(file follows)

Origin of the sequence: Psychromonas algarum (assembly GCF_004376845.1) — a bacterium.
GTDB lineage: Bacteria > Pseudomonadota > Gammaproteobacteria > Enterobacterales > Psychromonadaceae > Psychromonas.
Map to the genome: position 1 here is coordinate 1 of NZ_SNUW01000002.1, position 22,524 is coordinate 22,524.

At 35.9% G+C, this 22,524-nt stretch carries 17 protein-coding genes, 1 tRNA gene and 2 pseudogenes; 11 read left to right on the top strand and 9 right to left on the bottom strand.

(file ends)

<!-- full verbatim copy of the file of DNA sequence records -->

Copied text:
Origin of the sequence: Psychromonas algarum (assembly GCF_004376845.1) — a bacterium.
GTDB lineage: Bacteria > Pseudomonadota > Gammaproteobacteria > Enterobacterales > Psychromonadaceae > Psychromonas.
Map to the genome: position 1 here is coordinate 1 of NZ_SNUW01000002.1, position 22,524 is coordinate 22,524.

At 35.9% G+C, this 22,524-nt stretch carries 17 protein-coding genes, 1 tRNA gene and 2 pseudogenes; 11 read left to right on the top strand and 9 right to left on the bottom strand.